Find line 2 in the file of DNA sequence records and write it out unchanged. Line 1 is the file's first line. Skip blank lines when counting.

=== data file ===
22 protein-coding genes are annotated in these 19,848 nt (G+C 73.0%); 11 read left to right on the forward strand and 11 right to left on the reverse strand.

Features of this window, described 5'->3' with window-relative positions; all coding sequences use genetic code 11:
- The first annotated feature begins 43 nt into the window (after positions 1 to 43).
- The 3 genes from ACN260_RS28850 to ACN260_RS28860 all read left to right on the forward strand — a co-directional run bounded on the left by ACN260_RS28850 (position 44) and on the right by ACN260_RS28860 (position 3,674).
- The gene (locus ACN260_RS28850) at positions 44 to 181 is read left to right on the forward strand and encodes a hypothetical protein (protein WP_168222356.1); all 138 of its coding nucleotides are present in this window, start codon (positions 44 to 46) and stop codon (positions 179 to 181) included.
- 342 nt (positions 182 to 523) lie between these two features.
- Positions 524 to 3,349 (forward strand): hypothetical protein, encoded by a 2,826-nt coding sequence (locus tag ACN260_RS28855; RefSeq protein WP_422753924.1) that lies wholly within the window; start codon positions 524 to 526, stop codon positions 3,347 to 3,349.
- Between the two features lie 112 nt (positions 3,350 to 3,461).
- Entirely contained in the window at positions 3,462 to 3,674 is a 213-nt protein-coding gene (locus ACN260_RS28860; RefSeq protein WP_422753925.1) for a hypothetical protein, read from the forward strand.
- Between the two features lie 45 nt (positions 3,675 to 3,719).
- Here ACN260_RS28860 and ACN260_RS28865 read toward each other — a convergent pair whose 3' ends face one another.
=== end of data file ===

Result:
Features of this window, described 5'->3' with window-relative positions; all coding sequences use genetic code 11: